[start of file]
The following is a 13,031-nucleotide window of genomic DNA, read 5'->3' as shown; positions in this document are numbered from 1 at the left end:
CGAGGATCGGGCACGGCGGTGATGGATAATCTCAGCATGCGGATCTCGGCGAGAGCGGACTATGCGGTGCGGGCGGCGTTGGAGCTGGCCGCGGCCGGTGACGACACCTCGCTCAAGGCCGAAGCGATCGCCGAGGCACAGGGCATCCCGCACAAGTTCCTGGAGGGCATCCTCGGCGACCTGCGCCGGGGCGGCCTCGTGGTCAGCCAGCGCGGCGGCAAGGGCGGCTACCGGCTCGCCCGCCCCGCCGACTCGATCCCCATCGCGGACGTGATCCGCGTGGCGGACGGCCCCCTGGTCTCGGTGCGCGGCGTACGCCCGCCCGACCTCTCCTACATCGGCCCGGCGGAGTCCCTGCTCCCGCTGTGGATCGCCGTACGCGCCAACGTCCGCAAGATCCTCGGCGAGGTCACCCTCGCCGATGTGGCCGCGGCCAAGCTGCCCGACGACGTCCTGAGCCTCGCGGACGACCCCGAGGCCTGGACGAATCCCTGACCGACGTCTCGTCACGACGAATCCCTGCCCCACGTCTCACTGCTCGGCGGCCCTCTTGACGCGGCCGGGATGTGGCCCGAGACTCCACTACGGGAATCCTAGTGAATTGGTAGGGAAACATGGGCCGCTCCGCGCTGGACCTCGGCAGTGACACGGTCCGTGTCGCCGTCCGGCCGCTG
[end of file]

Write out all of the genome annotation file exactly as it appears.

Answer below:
The following is a 13,031-nucleotide window of genomic DNA, read 5'->3' as shown; positions in this document are numbered from 1 at the left end:
CGAGGATCGGGCACGGCGGTGATGGATAATCTCAGCATGCGGATCTCGGCGAGAGCGGACTATGCGGTGCGGGCGGCGTTGGAGCTGGCCGCGGCCGGTGACGACACCTCGCTCAAGGCCGAAGCGATCGCCGAGGCACAGGGCATCCCGCACAAGTTCCTGGAGGGCATCCTCGGCGACCTGCGCCGGGGCGGCCTCGTGGTCAGCCAGCGCGGCGGCAAGGGCGGCTACCGGCTCGCCCGCCCCGCCGACTCGATCCCCATCGCGGACGTGATCCGCGTGGCGGACGGCCCCCTGGTCTCGGTGCGCGGCGTACGCCCGCCCGACCTCTCCTACATCGGCCCGGCGGAGTCCCTGCTCCCGCTGTGGATCGCCGTACGCGCCAACGTCCGCAAGATCCTCGGCGAGGTCACCCTCGCCGATGTGGCCGCGGCCAAGCTGCCCGACGACGTCCTGAGCCTCGCGGACGACCCCGAGGCCTGGACGAATCCCTGACCGACGTCTCGTCACGACGAATCCCTGCCCCACGTCTCACTGCTCGGCGGCCCTCTTGACGCGGCCGGGATGTGGCCCGAGACTCCACTACGGGAATCCTAGTGAATTGGTAGGGAAACATGGGCCGCTCCGCGCTGGACCTCGGCAGTGACACGGTCCGTGTCGCCGTCCGGCCGCTG